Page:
We so often suspect that God is standing far off. with his arms folded, keeping a tally of our good works, just waiting for us to finally become good enough, waiting for us to finally do enough of the right things to make up for our failures. And we don’t expect too much in return, just enough – enough forgiveness, enough patience, enough reward for our little victories, such as they are.

But Jesus couldn’t care less about measuring out rewards and punishments in careful little doses. He said, Don’t judge, and you won’t be judged; don’t condemn, and you won’t be condemned; forgive, and you will be forgiven; give, and it will be given to you. Good measure, pressed down, shaken together, running over, will be put into your lap. For with the measure you use it will be measured back to you.” His whole life was about teaching us how to live abundantly. “I came,” he told us, “that you might have life, and have it in abundance.”

But as a guide to abundant living, this first sign recorded by John is not quite what we’d expect. In one of those paradoxical moments that were so common in the life of Jesus, this first revelation of his power is something he didn’t want to do. It’s almost uncomfortable to read the interaction between Jesus and Mary here. But that is what is so important, because this first act of his power is to submit his will to the will of his mother. Amazingly this first sign of Jesus’ divinity begins, not with compassion or power or great wisdom, but with humility, with denying his own will and serving at the pleasure of another human being.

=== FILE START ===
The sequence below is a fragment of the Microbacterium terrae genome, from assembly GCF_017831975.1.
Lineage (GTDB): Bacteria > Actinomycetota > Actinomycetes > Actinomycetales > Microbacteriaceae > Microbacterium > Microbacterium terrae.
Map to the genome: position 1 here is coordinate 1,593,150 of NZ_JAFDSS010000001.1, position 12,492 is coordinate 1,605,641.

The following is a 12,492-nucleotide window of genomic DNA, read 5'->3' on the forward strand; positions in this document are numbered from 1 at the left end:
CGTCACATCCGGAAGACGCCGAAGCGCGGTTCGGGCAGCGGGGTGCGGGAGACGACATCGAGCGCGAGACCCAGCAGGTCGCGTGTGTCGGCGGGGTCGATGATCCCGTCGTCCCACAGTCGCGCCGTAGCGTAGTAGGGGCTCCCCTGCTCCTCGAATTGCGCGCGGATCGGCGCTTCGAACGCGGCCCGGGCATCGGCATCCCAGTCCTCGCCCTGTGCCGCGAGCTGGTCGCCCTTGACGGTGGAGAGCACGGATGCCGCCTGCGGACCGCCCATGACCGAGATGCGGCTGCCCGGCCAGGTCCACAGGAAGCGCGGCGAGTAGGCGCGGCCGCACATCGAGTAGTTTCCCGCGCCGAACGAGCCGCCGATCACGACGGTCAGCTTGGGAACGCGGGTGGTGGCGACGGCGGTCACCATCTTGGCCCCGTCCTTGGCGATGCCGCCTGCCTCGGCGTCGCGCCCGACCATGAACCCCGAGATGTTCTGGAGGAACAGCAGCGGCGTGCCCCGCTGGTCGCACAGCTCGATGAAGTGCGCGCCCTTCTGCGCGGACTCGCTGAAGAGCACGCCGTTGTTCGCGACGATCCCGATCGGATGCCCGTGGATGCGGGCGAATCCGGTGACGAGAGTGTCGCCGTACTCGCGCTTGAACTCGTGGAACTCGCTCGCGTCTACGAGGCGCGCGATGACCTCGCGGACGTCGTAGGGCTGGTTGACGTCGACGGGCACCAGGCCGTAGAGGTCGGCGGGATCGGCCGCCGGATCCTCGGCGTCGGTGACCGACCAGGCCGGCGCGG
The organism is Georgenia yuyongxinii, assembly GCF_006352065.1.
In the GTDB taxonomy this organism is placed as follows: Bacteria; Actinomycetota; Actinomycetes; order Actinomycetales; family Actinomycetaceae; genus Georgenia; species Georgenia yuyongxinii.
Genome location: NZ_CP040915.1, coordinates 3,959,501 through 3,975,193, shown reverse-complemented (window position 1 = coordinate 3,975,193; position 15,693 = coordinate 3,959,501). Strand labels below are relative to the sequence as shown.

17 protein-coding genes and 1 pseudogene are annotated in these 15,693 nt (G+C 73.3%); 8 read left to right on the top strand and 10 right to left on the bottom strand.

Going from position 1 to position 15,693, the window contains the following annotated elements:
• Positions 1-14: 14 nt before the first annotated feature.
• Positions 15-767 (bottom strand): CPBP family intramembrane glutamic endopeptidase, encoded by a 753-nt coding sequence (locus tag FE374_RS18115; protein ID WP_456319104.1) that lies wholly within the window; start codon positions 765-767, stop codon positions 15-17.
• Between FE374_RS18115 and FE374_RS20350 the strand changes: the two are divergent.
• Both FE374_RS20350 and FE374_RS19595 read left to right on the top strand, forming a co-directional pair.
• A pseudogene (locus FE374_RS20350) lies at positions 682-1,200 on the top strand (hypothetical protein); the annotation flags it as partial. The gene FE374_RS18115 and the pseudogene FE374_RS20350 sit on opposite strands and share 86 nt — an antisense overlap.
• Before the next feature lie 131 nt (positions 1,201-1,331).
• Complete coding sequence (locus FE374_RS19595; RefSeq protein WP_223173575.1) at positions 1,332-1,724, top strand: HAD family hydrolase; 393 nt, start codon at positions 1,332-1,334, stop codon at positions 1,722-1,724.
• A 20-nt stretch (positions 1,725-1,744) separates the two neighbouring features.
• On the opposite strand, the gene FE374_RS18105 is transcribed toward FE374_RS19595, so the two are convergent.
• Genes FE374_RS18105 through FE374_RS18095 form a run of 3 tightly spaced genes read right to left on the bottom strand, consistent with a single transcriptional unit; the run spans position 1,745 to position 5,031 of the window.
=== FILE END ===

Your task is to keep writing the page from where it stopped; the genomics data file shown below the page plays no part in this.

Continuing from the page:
It’s what he taught us: “Take my yoke upon you and learn from me, for I am gentle and humble in heart. And you will find rest for your souls.” The last thing the world would expect from the Messiah is that his first great act, the opening salvo of his saving work on this earth, was in obedience to his mother. And it wasn’t an act of raising the dead or healing an incurable disease or casting out a demon or feeding a multitude of people or calming a storm or walking on water – though Jesus would go on to do all those things in his short life on this earth. But his first great sign was a simple act of submission and of kindness. A humble act. That was the beginning of the ministry of abundant life.

But the second great revelation of this first sign was that, having submitted his will to the will of his mother and the need of his neighbors, Jesus didn’t stop at doing just enough. He submitted in abundance. He took water and made it into an abundance of the most excellent wine. He served with all his heart and soul and mind and strength, because the heart of abundant living is love, love of God, love of our fellow human beings. That wine was astonishingly good because it was created in humble submission, and in love – and not some sappy, sentimental kind of love, but love that began with the wine at a wedding feast and ended with the blood of the cross. –

1 Comment

  1. Karen T. Morgan

    Great descriptions and visions of the Gospel for Epiphany 2. I love the final words.